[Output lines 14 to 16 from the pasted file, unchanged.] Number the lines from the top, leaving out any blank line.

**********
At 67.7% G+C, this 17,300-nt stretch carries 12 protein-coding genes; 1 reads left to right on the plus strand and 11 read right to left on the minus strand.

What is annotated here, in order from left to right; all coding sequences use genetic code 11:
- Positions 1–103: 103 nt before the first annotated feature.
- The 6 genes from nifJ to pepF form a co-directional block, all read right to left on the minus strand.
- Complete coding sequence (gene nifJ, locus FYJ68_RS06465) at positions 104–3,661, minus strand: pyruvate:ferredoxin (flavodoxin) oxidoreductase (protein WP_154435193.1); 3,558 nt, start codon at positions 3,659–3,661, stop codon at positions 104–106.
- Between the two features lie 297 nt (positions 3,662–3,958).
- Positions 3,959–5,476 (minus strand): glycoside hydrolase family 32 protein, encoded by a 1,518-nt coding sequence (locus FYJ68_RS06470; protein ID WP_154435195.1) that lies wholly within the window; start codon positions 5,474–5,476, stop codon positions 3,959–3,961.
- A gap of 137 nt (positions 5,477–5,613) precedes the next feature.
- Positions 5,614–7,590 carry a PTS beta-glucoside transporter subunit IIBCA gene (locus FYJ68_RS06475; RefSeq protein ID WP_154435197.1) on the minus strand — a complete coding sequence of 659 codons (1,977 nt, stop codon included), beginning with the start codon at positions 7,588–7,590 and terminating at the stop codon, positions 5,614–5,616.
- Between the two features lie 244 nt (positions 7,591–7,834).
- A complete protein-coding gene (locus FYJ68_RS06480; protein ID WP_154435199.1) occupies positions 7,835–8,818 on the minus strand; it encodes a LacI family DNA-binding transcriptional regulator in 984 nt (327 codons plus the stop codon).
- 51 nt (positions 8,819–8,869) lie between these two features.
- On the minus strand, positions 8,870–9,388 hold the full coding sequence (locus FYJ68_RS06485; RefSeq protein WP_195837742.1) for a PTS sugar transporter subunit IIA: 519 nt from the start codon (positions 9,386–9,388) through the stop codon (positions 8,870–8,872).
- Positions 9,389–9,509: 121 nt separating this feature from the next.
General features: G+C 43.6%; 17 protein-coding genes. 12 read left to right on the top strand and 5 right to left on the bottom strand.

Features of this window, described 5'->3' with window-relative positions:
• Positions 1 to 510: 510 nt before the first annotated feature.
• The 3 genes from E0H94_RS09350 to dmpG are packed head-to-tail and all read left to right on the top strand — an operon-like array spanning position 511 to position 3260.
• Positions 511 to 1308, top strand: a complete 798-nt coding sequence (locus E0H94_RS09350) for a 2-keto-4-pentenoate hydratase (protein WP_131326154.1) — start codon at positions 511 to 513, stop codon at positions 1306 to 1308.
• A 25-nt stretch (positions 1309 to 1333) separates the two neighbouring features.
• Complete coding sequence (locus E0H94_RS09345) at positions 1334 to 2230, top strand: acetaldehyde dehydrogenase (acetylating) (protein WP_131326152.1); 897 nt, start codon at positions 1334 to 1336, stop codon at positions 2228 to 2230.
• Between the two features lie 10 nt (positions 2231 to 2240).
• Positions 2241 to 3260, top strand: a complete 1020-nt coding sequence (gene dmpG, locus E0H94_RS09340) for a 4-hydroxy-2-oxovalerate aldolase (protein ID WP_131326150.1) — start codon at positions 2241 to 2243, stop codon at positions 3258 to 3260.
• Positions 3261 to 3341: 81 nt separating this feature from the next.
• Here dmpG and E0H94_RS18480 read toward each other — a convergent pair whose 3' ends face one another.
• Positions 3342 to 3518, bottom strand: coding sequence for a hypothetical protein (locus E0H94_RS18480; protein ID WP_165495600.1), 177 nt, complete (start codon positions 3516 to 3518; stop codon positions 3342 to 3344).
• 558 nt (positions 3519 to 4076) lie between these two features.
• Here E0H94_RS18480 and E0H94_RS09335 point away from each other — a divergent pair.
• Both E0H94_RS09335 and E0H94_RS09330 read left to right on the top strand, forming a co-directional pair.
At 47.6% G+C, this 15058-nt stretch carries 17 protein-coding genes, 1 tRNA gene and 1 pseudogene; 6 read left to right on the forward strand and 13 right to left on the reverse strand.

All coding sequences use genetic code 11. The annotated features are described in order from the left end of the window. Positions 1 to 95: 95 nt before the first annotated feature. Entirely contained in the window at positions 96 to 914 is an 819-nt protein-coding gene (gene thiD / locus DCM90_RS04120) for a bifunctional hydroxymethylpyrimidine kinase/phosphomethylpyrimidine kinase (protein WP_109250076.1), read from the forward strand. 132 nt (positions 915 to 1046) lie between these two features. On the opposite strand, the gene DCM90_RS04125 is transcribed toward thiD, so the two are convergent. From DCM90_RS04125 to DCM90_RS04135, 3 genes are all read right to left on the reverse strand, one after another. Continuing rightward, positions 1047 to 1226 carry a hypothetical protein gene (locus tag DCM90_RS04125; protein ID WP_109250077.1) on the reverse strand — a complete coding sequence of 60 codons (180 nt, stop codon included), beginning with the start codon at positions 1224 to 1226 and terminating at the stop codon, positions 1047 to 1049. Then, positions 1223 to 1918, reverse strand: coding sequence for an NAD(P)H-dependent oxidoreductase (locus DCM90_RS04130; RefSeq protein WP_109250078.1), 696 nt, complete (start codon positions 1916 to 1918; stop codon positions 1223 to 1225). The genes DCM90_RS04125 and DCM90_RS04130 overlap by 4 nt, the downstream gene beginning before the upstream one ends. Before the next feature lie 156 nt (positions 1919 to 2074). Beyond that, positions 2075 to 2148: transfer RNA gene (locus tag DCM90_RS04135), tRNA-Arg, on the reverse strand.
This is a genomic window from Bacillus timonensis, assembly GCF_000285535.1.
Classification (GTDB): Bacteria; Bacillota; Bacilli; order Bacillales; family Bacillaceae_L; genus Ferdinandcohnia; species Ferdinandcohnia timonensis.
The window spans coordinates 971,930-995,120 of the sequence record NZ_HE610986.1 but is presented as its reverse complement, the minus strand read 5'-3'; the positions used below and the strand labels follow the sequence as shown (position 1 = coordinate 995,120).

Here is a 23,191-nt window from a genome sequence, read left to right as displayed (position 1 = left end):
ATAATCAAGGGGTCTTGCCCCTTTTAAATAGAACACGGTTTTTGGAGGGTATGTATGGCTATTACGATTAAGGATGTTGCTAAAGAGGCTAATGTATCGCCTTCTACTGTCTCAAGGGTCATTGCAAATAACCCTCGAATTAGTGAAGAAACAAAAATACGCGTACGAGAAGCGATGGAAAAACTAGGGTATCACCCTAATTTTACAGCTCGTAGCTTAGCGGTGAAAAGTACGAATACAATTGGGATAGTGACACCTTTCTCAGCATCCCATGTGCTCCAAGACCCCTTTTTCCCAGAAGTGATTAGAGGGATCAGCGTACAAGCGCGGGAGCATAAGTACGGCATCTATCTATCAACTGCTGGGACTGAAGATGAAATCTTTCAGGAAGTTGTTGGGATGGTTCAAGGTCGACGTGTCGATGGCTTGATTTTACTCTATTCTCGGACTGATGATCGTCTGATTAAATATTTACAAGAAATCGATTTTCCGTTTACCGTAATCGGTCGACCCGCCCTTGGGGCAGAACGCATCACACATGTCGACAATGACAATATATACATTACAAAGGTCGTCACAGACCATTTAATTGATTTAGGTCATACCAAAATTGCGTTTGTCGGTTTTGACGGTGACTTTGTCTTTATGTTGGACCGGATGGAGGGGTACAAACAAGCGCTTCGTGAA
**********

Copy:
- Positions 9,389–9,509: 121 nt separating this feature from the next.
General features: G+C 43.6%; 17 protein-coding genes. 12 read left to right on the top strand and 5 right to left on the bottom strand.

Features of this window, described 5'->3' with window-relative positions: